Magnesium Deficiency

Why are we deficient?

According to Dr. Dean, a leading expert on mineral magnesium and its importance in human health, one of the major reasons that people is deficient of magnesium is the lack of magnesium and other minerals in growing soils. Conventional farming methods have shown repeatedly to decrease trace elements concentration like magnesium in soils, rendering them “dead” in terms of their ability to sustain nutrient-dense foods. In addition, most fertilizers do not contain magnesium that is why most foods are lacking. Cooking and food processing deplete magnesium and further decreases its levels available for consumption. Magnesium-rich foods are among grains, greens, nuts and seeds, but unfortunately, most people do not eat much of these foods.

Signs and symptoms of Magnesium Deficiency

Magnesium is involved with over 300 metabolic processes in our bodies, leading the mineral being called the ‘master mineral’. So what does exactly it mean to have a magnesium deficiency, and what are some magnesium deficiency symptoms?

Observing bodily signs can help, but one may want to run some tests to determine whether or not one is deficient of magnesium. Serum or blood level measurements are usually inadequate because magnesium operates on a cellular level and accumulates in organ and nerve tissue. So even good results with blood testing are very often deceptive which leaves one with a magnesium deficiency. One effective test developed for use by health professionals is the Exa Test.

If testing is unavailable, symptom watching is advised. There are many symptoms of magnesium deficiency that relate to cardiovascular, heart, neurological, and muscular dysfunction and disease. These various magnesium deficiency symptoms are numerous because of the mineral’s diverse role in so many different cellular metabolic functions.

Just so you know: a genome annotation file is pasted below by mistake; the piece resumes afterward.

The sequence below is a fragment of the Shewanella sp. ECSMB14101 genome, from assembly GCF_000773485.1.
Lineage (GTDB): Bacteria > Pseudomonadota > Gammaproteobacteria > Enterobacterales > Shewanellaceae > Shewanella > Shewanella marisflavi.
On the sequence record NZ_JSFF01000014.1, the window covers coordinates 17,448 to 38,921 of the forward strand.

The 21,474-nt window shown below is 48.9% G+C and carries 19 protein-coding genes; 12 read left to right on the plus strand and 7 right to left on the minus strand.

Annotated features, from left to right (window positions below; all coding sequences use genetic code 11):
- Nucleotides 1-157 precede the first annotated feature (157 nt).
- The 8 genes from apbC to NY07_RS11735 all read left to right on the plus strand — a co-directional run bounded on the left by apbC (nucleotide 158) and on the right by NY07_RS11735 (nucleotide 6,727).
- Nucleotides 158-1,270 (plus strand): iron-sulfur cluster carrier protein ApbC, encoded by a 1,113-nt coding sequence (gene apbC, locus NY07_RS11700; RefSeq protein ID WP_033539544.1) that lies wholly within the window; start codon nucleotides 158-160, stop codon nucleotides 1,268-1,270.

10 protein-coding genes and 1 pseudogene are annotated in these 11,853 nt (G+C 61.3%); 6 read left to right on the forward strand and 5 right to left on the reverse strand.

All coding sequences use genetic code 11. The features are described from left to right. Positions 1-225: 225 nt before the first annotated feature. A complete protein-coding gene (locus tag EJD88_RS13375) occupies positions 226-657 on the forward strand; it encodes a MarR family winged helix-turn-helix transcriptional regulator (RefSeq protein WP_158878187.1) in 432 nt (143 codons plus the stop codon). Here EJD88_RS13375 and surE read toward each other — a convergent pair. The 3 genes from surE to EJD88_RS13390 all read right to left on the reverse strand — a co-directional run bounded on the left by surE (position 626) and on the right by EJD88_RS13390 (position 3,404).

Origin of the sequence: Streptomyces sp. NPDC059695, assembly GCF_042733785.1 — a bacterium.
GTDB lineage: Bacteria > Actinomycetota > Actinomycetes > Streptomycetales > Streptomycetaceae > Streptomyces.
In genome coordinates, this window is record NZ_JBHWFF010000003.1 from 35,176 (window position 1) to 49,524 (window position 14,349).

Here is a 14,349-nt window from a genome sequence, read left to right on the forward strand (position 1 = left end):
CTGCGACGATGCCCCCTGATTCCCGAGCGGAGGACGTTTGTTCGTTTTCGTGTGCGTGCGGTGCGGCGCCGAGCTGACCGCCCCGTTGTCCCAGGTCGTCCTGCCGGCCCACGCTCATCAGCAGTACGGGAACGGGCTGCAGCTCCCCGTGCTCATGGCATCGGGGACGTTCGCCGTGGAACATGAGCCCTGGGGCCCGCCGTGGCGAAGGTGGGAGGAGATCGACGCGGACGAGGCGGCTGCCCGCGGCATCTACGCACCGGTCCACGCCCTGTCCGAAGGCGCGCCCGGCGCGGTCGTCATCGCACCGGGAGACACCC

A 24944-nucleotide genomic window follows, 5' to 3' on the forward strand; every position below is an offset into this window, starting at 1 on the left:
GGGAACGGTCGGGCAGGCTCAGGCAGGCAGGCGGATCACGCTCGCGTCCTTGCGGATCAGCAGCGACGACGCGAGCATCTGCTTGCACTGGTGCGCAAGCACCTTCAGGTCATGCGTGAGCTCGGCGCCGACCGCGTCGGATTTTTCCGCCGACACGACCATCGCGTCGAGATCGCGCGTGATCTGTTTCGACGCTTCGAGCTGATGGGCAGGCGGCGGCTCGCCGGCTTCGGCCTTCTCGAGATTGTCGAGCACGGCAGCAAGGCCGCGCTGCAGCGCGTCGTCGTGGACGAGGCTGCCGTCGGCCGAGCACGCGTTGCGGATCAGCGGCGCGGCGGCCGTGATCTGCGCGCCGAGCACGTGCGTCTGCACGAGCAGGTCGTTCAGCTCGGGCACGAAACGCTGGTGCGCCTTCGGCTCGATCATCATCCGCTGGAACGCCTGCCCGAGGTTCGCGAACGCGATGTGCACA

As an anti-inflammatory mineral offering protection against illnesses like arthritis and Alzheimer’s disease, magnesium has been used to remedy problems like high blood pressure, diabetes, respiratory issues, and much more. Indeed, increasing magnesium levels can solve many health related problems. On the other hand, however, a deficiency can lead to many of those same issues and much more. Among the noticeable symptoms are the following:

  • Calcium deficiency
  • Poor heart health
  • Weakness
  • Muscle cramps
  • Tremors
  • Nausea
  • Anxiety
  • High blood pressure
  • Type II diabetes
  • Respiratory issues
  • Dizziness
  • Fatigue
  • Potassium deficiency
  • Difficulty swallowing
  • Poor memory
  • Confusion

It is significant to note that while these are symptoms of a magnesium deficiency, it doesn’t necessarily mean that one is definitely deficient in magnesium if he experiences the above issues.

What is Magnesium?


Everyone is familiar of how important calcium is in daily diet but little one knows that magnesium is more significant.

Magnesium is one of the essential mineral nutrients in the human body.  Of the approximately 20 to 28 grams stored in the body, sixty percent (60%) is found in the bones and teeth, whereas the remaining forty percent (40%) is found in the muscles. Serum levels of magnesium range from 1.5 to 2.1 mEq/L. It is the second most abundant positively charged ion found within body cells, implying its significance in the multitudes of physiologic cellular functions.  One of the most essential metabolic processes, the synthesis and consumption of ATP is directly related to magnesium. Magnesium linked ATP processes activate roughly 300 different enzymes that are involved in diverse functions including DNA and RNA synthesis, glycolysis, intracellular mineral transport, nerve impulse generation, cell membrane electrical potential, muscle contraction, blood vessel tone, and the regeneration of ATP.